By Opheli Garcia Lawler
Madison Square Garden Theater is a weird place to hold a rap concert. It’s a venue with formal overtones, rules, and other environmental limitations and formalities that could potentially limit the scope of a rap show. Despite the lights being turned on during every set and the plush chairs that no one sat in, all four performers put on a hype show, with the audience’s energy never fading, despite the show’s lengthiness, and the aforementioned lights shining onto the sweaty crowd, who had, been moshing their hypebeast brains out.
Vince Staples was the first opener, and he disproved the theory that most opening acts are inconsequential fillers to the main event. Instead, his bouncing around the stage, biting flow, and playing hits from Summertime 06’ and songs from before. As one of the most promising emerging artists from this year, this performance, and his presence on such a huge tour, was both well deserved and well decided.
What can be said about a Danny Brown show that hasn’t been said before? His performances never fail to entertain, a fact that is equal parts Danny’s ingenuity, and his audiences reactions to his presence. Whether he is doing a slow mo run across the stage, or his fans are losing every single one of their inhibitions, you will never leave a Danny Brown performance and think “Well, that could have been more wild.” His performance at MSG Theater was no different, and Danny’s high voice and childlike movements prove that hypermasculinity isn’t the only way to start a mosh pit.
Tyler the Creator is put on a relatively calm show compared to some of his more colorful stints in the past. There were no threats of long monologues, and the most exciting words Tyler spoke, outside of performing his songs, was “Do you like my bears?” referring to the large toy bears falling out of a toy box on stage. The entire stage was designed to look like a child’s toy box, a creative choice that fits Tyler’s overall aesthetic, and also, his overall demographic. The crowd though, seemed intent on getting up on stage, which involved two kids getting thrown off stage. One of the young men who ran the stage got body slammed so hard, the entire crowd let out a collective “Whoa!”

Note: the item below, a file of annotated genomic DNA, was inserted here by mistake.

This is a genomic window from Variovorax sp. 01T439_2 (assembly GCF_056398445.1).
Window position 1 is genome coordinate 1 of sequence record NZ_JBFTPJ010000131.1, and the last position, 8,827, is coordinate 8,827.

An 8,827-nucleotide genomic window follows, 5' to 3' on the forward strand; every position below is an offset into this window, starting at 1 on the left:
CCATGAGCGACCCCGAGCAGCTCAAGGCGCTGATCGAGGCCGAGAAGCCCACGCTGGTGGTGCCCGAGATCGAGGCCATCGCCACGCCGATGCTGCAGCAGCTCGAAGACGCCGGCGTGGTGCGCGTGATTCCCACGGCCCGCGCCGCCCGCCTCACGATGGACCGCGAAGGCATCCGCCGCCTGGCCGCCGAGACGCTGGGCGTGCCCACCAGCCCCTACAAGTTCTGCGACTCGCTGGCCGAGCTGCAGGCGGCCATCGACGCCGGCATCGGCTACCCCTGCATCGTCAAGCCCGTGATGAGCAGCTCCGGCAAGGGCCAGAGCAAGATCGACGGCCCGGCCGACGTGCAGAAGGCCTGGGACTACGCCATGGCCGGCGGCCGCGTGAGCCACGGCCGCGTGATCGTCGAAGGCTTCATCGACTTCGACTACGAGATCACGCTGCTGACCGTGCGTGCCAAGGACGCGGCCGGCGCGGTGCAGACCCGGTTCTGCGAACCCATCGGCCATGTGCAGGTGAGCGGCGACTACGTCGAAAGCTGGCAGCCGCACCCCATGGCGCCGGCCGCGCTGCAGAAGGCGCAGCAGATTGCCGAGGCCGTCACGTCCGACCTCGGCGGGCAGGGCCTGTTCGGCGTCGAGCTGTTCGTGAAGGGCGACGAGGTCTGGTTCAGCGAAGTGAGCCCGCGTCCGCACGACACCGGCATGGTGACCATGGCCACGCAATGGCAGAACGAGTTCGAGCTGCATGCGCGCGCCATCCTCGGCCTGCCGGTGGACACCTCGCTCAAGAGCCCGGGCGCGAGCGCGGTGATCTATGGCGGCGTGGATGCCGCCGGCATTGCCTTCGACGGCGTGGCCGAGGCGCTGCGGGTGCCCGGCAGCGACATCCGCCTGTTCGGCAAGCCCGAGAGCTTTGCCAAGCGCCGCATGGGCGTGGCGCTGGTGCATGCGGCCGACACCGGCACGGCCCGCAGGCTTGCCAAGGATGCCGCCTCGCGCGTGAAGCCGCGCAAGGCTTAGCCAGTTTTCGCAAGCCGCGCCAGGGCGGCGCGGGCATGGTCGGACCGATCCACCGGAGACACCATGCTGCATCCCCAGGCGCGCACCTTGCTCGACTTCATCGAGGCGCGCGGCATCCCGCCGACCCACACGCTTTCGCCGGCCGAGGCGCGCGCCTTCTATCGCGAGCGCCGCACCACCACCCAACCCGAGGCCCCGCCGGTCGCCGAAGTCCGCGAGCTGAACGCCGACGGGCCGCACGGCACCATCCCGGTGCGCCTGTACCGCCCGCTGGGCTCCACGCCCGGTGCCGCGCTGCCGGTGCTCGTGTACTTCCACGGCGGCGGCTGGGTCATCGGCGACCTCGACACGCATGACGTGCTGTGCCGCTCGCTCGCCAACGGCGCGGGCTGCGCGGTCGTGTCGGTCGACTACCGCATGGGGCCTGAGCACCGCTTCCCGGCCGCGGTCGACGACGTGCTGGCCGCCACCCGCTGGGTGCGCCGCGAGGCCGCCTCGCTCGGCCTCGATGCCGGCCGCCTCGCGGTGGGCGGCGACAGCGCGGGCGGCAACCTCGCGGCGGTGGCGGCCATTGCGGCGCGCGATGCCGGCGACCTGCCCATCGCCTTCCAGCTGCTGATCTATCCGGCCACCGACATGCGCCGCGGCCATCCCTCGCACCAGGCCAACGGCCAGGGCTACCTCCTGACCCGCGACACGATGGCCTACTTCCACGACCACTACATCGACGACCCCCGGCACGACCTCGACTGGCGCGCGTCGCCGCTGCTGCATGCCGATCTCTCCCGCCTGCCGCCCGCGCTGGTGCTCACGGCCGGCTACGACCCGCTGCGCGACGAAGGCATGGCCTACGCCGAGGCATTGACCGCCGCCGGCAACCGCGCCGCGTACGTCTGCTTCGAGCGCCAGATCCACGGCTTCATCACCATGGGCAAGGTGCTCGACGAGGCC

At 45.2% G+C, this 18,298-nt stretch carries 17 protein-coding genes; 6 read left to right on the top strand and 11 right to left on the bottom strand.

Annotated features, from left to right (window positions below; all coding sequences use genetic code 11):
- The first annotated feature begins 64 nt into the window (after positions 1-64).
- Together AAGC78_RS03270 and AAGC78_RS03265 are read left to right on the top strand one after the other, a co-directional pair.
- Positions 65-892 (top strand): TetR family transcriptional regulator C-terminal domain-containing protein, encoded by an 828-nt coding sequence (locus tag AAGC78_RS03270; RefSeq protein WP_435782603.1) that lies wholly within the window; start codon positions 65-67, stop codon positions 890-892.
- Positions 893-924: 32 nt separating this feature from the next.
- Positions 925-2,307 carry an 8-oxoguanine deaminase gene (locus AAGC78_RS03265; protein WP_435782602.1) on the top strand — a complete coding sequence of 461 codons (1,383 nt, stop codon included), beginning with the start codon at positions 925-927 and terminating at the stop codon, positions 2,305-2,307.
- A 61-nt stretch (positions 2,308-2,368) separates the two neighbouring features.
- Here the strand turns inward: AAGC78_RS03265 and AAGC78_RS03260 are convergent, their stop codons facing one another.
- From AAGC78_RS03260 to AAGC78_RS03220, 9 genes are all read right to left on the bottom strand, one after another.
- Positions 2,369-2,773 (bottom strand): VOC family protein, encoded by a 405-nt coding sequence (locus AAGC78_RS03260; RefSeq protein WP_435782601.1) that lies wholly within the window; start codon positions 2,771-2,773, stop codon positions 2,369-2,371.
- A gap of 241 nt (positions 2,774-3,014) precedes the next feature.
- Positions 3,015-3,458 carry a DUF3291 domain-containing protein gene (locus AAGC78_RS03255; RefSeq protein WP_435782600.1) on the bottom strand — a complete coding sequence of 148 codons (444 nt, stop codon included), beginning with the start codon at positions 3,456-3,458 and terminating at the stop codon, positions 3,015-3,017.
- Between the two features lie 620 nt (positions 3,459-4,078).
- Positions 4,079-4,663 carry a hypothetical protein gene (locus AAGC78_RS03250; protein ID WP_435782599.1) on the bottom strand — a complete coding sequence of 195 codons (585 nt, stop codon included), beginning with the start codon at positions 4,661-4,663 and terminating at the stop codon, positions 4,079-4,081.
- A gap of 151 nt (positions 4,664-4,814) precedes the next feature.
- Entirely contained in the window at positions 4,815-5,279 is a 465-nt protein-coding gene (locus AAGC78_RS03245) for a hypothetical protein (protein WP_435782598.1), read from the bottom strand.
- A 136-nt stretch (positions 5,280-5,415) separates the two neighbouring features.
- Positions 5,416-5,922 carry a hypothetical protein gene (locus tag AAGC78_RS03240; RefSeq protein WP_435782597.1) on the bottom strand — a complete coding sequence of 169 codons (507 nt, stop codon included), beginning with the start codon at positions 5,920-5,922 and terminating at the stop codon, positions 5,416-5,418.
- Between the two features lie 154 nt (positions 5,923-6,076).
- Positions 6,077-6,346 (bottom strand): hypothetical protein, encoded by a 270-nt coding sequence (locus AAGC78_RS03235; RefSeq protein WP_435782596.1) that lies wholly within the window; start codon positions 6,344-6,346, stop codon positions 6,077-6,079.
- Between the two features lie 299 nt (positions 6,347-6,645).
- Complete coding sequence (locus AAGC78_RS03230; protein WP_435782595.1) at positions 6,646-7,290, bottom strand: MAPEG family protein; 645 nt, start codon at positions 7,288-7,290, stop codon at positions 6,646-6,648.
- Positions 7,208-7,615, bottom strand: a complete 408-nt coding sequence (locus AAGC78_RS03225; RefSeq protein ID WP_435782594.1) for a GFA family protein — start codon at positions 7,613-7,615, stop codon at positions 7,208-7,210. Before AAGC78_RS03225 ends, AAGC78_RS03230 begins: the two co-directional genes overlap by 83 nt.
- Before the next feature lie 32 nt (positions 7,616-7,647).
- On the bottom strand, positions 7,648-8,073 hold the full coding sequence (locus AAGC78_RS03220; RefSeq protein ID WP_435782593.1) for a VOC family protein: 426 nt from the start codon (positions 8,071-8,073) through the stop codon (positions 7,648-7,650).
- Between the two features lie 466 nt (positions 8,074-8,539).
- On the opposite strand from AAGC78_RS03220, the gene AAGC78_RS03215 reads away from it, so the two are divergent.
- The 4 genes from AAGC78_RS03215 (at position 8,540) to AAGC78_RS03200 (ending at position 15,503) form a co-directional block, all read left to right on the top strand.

A$AP Rocky rounded out the night’s performers, giving a lot of energy to his crowd, with a sick light show, multi-level stage, and brief interludes of his ability to sing along with rapping. He also spoke to the crowd about the importance of love between artists, about collaboration and about positivity in general. As cliche as some of those words may be, A$AP Rocky sounded like he meant it. With much of the A$AP mob on stage, Rocky’s performance was very much a group effort. This effort was only further expanded upon when Vince Staples came out, and the two bounced around the stage with so much energy, that you knew they’d be performing their music whether their was a crowd or not. The highlight of A$AP’s performance was when the confetti that fell over the crowd contained real money, and Rocky yelled “That’s Yam’s money.”
The main critique of this tour was that, and this arguably mostly due to the venue, it felt like a lineup that had no life between acts, and the overall performance felt like they were on a tight time schedule, with no room for spontaneity or real intimacy with the crowd. Despite the stuffy venue and lifeless transitions, this motley crew brought the lively energy of a rap-show to MSG, and that alone is a major accomplishment.
Opheli Garcia Lawler is a Highlighter Staff Columnist. Email her at firstname.lastname@example.org